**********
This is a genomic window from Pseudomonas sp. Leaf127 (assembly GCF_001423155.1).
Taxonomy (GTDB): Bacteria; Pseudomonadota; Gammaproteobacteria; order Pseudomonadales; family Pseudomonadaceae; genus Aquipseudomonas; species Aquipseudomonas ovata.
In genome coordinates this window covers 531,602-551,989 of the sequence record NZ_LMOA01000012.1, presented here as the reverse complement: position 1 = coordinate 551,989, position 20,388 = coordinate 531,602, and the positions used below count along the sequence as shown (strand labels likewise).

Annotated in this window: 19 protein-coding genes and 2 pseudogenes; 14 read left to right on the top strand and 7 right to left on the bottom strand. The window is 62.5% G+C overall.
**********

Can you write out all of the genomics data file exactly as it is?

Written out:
This is a genomic window from Pseudomonas sp. Leaf127 (assembly GCF_001423155.1).
Taxonomy (GTDB): Bacteria; Pseudomonadota; Gammaproteobacteria; order Pseudomonadales; family Pseudomonadaceae; genus Aquipseudomonas; species Aquipseudomonas ovata.
In genome coordinates this window covers 531,602-551,989 of the sequence record NZ_LMOA01000012.1, presented here as the reverse complement: position 1 = coordinate 551,989, position 20,388 = coordinate 531,602, and the positions used below count along the sequence as shown (strand labels likewise).

Annotated in this window: 19 protein-coding genes and 2 pseudogenes; 14 read left to right on the top strand and 7 right to left on the bottom strand. The window is 62.5% G+C overall.